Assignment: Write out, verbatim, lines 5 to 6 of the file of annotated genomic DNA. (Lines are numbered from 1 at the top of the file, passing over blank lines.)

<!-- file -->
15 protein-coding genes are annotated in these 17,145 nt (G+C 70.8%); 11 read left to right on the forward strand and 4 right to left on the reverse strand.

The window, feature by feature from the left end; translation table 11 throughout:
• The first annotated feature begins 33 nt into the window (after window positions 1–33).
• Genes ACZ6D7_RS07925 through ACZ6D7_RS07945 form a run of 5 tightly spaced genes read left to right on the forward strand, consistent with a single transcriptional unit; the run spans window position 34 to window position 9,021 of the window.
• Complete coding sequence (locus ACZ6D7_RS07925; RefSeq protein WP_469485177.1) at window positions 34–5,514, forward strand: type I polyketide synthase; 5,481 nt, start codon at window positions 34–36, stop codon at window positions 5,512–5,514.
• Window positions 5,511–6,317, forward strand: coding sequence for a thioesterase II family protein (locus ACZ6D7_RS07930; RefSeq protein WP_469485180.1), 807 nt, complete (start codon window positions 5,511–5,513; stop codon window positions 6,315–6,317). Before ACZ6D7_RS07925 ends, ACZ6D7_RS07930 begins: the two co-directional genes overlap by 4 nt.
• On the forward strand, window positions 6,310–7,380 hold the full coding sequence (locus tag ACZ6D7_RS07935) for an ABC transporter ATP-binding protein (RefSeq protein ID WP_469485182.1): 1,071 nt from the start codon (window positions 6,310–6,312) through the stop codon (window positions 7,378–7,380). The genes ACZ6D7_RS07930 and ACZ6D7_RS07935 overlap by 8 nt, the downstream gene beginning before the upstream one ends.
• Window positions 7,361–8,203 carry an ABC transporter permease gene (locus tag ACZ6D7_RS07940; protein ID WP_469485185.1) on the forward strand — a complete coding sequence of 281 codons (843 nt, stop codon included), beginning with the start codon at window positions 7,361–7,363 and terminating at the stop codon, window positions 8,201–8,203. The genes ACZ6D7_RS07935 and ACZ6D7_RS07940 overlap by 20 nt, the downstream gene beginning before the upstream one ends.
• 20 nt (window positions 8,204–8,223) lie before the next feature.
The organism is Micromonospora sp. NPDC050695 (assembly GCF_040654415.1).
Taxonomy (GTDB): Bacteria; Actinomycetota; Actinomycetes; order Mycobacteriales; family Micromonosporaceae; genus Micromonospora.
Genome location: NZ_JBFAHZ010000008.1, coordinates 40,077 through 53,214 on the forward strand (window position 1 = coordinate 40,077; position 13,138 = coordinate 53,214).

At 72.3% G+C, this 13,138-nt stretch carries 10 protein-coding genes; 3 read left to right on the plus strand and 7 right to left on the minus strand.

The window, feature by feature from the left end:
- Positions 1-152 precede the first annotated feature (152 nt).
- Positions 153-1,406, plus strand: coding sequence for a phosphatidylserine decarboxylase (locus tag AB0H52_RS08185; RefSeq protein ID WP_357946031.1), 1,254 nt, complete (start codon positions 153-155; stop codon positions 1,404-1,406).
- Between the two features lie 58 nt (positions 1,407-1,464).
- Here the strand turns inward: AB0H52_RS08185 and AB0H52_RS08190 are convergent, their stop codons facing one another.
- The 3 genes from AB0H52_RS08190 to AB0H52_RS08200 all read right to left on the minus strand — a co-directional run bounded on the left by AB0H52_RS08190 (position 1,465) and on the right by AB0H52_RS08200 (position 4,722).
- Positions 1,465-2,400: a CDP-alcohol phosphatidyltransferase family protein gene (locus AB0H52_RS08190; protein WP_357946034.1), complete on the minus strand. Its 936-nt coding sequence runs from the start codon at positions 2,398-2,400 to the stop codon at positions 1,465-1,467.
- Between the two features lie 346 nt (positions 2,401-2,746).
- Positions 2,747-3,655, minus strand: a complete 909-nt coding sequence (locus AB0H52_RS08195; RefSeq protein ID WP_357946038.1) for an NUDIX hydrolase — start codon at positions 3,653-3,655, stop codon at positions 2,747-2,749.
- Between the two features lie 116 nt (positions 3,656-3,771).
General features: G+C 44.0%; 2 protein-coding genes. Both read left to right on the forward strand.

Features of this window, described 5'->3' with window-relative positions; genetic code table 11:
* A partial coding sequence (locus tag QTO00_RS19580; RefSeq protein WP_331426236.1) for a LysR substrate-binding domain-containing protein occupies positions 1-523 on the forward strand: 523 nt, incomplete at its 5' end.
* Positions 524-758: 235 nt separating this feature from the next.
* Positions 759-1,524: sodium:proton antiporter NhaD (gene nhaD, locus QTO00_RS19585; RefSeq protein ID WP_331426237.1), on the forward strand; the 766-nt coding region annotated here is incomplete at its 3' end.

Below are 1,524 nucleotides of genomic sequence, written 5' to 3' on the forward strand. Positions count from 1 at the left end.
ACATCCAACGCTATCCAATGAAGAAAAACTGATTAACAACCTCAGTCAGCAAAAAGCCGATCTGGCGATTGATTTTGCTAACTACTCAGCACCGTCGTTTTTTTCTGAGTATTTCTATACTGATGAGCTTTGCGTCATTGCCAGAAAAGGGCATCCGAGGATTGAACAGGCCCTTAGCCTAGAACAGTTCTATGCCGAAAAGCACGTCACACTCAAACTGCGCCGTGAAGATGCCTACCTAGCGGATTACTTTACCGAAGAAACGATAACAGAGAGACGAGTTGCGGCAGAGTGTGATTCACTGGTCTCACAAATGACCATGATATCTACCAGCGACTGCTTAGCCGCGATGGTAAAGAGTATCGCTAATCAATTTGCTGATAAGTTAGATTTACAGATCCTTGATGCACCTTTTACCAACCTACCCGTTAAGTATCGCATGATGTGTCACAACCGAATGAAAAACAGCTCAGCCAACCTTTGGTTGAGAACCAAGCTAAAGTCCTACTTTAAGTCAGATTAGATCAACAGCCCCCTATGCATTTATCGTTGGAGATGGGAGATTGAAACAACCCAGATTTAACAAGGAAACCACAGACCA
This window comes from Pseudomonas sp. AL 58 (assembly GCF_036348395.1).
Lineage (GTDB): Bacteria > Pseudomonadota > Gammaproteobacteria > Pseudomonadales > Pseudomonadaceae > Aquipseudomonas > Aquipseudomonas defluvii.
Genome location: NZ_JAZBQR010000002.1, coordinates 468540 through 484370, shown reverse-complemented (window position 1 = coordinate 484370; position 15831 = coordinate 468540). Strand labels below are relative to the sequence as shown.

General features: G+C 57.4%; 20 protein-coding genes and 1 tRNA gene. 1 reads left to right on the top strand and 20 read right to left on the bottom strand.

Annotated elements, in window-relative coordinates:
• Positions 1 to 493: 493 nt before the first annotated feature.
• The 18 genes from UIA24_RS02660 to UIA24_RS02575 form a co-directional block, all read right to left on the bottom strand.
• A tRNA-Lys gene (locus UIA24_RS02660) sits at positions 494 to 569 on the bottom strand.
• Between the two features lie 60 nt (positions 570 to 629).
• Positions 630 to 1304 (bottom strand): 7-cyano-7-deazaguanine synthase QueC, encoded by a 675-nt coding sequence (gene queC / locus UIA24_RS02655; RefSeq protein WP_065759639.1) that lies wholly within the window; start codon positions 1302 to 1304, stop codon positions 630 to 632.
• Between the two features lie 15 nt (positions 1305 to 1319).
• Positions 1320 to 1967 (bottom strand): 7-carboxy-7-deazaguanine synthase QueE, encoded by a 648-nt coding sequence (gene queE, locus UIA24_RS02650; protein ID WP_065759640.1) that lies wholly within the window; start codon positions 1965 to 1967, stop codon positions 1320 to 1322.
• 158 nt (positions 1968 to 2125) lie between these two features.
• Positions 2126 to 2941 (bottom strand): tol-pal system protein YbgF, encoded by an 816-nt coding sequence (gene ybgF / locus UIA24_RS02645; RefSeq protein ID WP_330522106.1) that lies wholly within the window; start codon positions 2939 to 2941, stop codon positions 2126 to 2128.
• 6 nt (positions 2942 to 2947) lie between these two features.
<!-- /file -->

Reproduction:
• Complete coding sequence (locus ACZ6D7_RS07925; RefSeq protein WP_469485177.1) at window positions 34–5,514, forward strand: type I polyketide synthase; 5,481 nt, start codon at window positions 34–36, stop codon at window positions 5,512–5,514.
• Window positions 5,511–6,317, forward strand: coding sequence for a thioesterase II family protein (locus ACZ6D7_RS07930; RefSeq protein WP_469485180.1), 807 nt, complete (start codon window positions 5,511–5,513; stop codon window positions 6,315–6,317). Before ACZ6D7_RS07925 ends, ACZ6D7_RS07930 begins: the two co-directional genes overlap by 4 nt.